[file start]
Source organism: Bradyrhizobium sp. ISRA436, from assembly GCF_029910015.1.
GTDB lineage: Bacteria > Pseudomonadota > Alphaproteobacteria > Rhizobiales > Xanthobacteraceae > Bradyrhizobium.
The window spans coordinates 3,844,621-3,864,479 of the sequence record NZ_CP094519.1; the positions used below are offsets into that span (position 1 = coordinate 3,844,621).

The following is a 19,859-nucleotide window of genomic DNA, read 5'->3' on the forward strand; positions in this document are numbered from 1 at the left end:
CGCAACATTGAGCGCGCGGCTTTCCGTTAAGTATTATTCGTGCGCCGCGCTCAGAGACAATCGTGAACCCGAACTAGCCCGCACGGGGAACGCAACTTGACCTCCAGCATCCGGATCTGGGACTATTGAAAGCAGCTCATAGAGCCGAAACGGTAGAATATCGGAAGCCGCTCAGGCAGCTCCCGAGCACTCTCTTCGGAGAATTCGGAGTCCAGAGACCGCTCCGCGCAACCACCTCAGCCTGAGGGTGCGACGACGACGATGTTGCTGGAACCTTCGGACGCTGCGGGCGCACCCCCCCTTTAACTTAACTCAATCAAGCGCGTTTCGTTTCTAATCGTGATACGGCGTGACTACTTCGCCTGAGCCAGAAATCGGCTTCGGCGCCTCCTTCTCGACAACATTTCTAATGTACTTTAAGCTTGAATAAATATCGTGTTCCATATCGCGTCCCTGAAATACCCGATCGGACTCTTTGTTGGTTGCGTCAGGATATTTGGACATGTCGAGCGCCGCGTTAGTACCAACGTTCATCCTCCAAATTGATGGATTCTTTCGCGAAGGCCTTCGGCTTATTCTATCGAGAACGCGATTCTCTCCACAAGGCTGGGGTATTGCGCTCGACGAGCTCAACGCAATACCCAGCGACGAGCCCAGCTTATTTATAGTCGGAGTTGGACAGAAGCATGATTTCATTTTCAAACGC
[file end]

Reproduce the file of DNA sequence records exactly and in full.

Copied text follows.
Source organism: Bradyrhizobium sp. ISRA436, from assembly GCF_029910015.1.
GTDB lineage: Bacteria > Pseudomonadota > Alphaproteobacteria > Rhizobiales > Xanthobacteraceae > Bradyrhizobium.
The window spans coordinates 3,844,621-3,864,479 of the sequence record NZ_CP094519.1; the positions used below are offsets into that span (position 1 = coordinate 3,844,621).

The following is a 19,859-nucleotide window of genomic DNA, read 5'->3' on the forward strand; positions in this document are numbered from 1 at the left end:
CGCAACATTGAGCGCGCGGCTTTCCGTTAAGTATTATTCGTGCGCCGCGCTCAGAGACAATCGTGAACCCGAACTAGCCCGCACGGGGAACGCAACTTGACCTCCAGCATCCGGATCTGGGACTATTGAAAGCAGCTCATAGAGCCGAAACGGTAGAATATCGGAAGCCGCTCAGGCAGCTCCCGAGCACTCTCTTCGGAGAATTCGGAGTCCAGAGACCGCTCCGCGCAACCACCTCAGCCTGAGGGTGCGACGACGACGATGTTGCTGGAACCTTCGGACGCTGCGGGCGCACCCCCCCTTTAACTTAACTCAATCAAGCGCGTTTCGTTTCTAATCGTGATACGGCGTGACTACTTCGCCTGAGCCAGAAATCGGCTTCGGCGCCTCCTTCTCGACAACATTTCTAATGTACTTTAAGCTTGAATAAATATCGTGTTCCATATCGCGTCCCTGAAATACCCGATCGGACTCTTTGTTGGTTGCGTCAGGATATTTGGACATGTCGAGCGCCGCGTTAGTACCAACGTTCATCCTCCAAATTGATGGATTCTTTCGCGAAGGCCTTCGGCTTATTCTATCGAGAACGCGATTCTCTCCACAAGGCTGGGGTATTGCGCTCGACGAGCTCAACGCAATACCCAGCGACGAGCCCAGCTTATTTATAGTCGGAGTTGGACAGAAGCATGATTTCATTTTCAAACGC